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For Army, Camp Castaway shipwreck miracle was an inconvenient one

Coos Bay spit, OregonIt was January 3, 1852 — the middle of the night and the middle of winter, just off the middle of the Oregon Coast. The U.S. Army’s schooner Captain Lincoln, carrying a detachment of U.S. Army dragoons and supplies to reinforce a garrison near Port Orford, was getting badly abused by the weather. Wave after massive wave descended on the hapless Captain Lincoln, opening up a thousand little leaks in its hull; the soldiers toiled below decks at the pumps, trying desperately to stay ahead of the rising water in the bilge. Trying — and failing.

By Finn J.D. John

Portland's Stark Street ferryOn the afternoon of Nov. 8, 1858, 48-year-old Danford Balch stood on the deck of the Stark Street Ferry, holding a double-barreled shotgun. Both barrels were still smoking. At his feet in a widening crimson puddle lay the body of his son-in-law, Mortimer Stump.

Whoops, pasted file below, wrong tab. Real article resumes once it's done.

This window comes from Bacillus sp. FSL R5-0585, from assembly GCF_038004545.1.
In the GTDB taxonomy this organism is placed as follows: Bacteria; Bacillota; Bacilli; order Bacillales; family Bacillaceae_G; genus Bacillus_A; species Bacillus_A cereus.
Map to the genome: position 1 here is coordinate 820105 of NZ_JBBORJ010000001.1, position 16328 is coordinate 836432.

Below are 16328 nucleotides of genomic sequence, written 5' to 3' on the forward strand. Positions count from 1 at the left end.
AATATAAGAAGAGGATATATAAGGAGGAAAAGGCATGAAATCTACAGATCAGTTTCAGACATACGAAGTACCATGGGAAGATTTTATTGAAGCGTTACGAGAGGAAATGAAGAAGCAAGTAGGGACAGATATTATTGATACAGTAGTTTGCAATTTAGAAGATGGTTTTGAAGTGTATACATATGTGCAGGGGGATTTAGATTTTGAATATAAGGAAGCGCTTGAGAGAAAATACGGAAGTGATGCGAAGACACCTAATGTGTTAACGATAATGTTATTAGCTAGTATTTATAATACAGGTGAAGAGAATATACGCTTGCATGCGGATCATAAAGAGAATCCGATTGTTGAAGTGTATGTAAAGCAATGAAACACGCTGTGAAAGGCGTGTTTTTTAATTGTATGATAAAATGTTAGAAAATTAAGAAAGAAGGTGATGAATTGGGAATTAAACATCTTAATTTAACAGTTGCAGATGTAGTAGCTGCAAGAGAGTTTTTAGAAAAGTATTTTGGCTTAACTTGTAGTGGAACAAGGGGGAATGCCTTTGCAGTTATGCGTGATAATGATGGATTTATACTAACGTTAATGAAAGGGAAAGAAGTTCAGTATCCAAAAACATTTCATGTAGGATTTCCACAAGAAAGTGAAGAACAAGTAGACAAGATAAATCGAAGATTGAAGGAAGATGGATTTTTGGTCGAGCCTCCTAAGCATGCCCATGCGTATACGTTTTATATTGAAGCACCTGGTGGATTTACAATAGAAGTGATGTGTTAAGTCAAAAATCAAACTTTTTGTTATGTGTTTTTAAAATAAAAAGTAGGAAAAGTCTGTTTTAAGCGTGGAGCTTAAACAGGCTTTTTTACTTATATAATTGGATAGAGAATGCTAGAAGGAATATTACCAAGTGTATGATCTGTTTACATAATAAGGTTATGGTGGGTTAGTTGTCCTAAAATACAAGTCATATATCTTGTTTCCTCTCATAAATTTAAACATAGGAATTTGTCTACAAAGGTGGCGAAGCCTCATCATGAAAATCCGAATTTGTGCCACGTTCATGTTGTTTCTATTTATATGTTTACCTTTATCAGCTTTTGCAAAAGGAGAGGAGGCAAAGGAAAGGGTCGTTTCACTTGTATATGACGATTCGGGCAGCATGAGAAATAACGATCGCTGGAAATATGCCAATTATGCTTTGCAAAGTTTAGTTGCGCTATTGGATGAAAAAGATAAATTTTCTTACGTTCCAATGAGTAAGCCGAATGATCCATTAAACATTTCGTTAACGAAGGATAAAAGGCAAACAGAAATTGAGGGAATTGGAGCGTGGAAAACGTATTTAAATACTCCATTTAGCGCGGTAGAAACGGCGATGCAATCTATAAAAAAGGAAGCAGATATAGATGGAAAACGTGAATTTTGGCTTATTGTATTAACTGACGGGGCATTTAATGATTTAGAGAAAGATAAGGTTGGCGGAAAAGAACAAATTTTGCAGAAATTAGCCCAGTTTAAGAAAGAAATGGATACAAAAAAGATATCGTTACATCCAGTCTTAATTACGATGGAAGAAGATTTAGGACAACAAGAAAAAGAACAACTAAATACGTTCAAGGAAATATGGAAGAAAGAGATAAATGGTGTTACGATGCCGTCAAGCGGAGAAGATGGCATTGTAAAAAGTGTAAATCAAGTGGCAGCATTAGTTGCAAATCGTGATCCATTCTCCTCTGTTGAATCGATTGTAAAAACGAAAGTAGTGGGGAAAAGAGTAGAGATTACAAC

It was the crime that would lead, early the following year, to the first public execution in Portland’s history. And it happened so long ago — it’s so shrouded in the mists of time and of rough-and-ready frontier recordkeeping — that it’s hard to know exactly what happened, or why.

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McKenzie River Reflections is the weekly newspaper serving Oregon's McKenzie River Valley. Available by mail for $23/yr in Lane County, $29/yr outside Lane. Digital subscriptions are $23/yr. Subscribe at: http://mckenzieriverreflectionsnewspaper.com/catalog/subscriptions-0. Purchase copies online at: http://mckenzieriverreflectionsnewspaper.com/catalog/back-issues-0. Read about area communities including Cedar Flat, Walterville, Camp Creek, Leaburg, Vida, Nimrod, Finn Rock, Blue River, Rainbow and McKenzie Bridge.